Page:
Safari Patrick, a retired RDF soldier, tells his story of loss with a heavy aura of burden, weighing him down, every statement said and aired with visible pain that preys him to the marrow. It’s an ordeal, a nightmare which he wakes up to and sleeps with, walks with, everyday of his now miserable life.
He is accusing Rwanda’s Minister for Infrastructure, Mr. James Musoni, of allegedly wrecking his family, leaving his livelihood physically and emotionally shredded to threadbare. He says Musoni invaded his family, and home, impregnated his wife and produced with her a daughter while the husband was pursuing his studies in Uganda.
Rtd. Captain Safari Patrick accuses Minister Musoni of causing him financial losses and trauma, calling for investigations into the minister’s deeds and bringing him to book. As he talks of his marriage’s ordeal, Safari’ face grows creases with solemn pain.
Safari, now 47, joined Rwanda Patriotic Army (RPA) in 1991 and retired in 2005 from Rwanda Defence Force (RDF), which replaced the former rebel wing which stopped the Genocide against the Tutsi.
After his military career, Capt. Safari served in different government institutions including Ministry of Local Government, Ministry of Natural Resources and Rwanda Governance Board.
Safari says he suspended his job to pursue his PhD studies in 2012 after consulting with his wife Immaculate Kayitesi, now ex-wife because the couple divorced in September 2017 as a result of Minister Musoni’s interference into their marriage.
While carrying on his studies in Uganda, Rtd. Capt. Safari says he was at the same time striving to provide for his family which was in Rwanda and managed to afford it as well as his regular bills on visiting the family.
Second marriage engagement
Rtd. Capt. Safari, whose first wife had died leaving him with three children, legally married his second wife,
They lived happily in the first days and produced one child, adding to the three that Safari had with his deceased wife.
Things turned around in 2014 when Safari’s neighbours informed him that they were seeing an escorted man visiting Safari’s home at night and weekends very often.
In his testimony, Safari told IGIHE “My neighbours told me that there was a man who had invaded my home. They told me that they were seeing a special car, that is usually known for belonging to high ranking officials, entering my home so often but they couldn’t know who the man was. I kept quiet but coming back home towards end of the following month, I asked my wife about the issue but she fooled me, telling me they were our family’s friends who were visiting her.”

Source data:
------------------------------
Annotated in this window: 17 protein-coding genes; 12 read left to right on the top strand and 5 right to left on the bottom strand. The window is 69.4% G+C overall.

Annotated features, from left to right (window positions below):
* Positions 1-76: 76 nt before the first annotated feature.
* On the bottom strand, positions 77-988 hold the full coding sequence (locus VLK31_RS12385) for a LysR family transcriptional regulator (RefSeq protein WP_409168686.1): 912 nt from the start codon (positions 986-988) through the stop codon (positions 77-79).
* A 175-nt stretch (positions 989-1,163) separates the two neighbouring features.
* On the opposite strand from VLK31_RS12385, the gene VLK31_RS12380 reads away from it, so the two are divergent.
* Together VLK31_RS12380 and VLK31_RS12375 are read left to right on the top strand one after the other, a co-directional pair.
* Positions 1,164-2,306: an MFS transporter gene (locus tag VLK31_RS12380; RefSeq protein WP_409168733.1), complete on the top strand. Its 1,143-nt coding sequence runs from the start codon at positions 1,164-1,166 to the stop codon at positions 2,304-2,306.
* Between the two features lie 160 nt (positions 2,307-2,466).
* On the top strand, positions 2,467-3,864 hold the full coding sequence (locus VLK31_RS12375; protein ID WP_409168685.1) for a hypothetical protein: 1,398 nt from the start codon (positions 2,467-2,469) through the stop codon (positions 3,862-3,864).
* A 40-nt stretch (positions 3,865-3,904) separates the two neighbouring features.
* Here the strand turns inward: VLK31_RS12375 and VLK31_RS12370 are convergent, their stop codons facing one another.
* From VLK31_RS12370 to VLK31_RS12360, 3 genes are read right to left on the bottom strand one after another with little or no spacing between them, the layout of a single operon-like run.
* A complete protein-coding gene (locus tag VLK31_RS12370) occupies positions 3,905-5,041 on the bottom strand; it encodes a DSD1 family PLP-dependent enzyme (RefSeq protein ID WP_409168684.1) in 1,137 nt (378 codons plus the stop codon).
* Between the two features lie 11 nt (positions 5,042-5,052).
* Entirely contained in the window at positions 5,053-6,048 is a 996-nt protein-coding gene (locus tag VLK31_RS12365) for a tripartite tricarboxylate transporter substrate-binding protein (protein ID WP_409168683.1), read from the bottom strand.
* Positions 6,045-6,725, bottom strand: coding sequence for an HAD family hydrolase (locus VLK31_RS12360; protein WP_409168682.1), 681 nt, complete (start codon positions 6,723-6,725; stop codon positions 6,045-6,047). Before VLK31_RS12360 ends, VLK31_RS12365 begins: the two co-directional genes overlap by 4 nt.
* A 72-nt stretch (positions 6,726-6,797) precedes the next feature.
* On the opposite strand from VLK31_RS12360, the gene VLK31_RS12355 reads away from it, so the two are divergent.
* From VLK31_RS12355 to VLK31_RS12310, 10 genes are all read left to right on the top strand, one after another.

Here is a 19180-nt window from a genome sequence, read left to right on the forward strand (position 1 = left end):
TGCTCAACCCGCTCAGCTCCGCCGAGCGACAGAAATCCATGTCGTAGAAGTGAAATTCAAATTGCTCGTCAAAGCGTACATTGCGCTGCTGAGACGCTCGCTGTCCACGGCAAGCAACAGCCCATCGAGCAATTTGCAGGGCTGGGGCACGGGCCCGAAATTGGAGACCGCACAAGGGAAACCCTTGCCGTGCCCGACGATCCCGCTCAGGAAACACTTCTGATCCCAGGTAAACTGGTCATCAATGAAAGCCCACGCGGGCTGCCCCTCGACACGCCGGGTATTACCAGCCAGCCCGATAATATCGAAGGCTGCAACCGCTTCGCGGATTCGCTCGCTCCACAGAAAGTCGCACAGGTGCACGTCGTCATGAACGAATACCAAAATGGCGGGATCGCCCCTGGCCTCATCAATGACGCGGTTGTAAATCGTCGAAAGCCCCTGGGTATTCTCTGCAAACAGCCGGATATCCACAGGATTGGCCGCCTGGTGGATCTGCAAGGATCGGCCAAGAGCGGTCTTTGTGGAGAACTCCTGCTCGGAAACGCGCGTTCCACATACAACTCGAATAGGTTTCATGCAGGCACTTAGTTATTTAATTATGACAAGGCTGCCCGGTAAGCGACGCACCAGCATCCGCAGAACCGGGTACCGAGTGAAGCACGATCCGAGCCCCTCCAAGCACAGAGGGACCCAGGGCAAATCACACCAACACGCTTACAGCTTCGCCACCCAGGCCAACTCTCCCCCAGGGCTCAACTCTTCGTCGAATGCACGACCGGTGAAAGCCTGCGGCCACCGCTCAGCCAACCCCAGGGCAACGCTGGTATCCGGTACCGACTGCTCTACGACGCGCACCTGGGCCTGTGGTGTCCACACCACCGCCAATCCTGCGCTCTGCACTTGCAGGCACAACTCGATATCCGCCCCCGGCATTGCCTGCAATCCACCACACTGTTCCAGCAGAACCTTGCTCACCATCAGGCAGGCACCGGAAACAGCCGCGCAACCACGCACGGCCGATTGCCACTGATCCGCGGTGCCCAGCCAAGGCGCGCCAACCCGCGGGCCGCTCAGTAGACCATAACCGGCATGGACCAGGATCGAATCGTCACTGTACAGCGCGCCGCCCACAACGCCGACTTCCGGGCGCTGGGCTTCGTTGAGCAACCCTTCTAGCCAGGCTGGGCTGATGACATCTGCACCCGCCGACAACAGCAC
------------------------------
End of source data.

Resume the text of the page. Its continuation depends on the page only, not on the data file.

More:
Capt. Safari says he didn’t attach much importance to what neighbours told him but he secretly followed up to know the car that was visiting his home and taking away his wife and bringing her back many times at night.
He decided to get to the root of what was taking place at his home in his absence. He engaged his house servants who started telling him everything that was taking place at home.
The servants could not identify the visiting man in the first days as they were seeing the car and the visitor’s body guard. Safari asked his wife about the visitor several times but she always denied the allegations of having affairs with another man.
Rtd. Capt. Safari pushed further his investigations because his servants were not getting to know the visiting man. He started surprising his wife with phone calls asking about the situation at home and the wife told him on different occasions that she was not at home, that she was not in Rwanda and she was once in Singapore without notifying her husband.
“I once took a night flight from Uganda and I didn’t find her at home. She later came in the dawn and told me she had gone to attend her friend’s anniversary,” Safari recounts.
How Safari’s wife got in touch with Musoni
Capt. Safari recalls the time his wife asked him for Musoni’s phone number and the man never hesitated because the wife was working at the Ministry of Agriculture and Animal Resources (MINAGRI), thinking that his wife wanted to talk to Musoni for work purposes.
Three days after giving her Musoni’s phone number, Safari’s wife told him that her sister had got a job at Water and Sanitation Corporation (WASAC) with the hand of Minister Musoni whom the wife praised as a “good man.”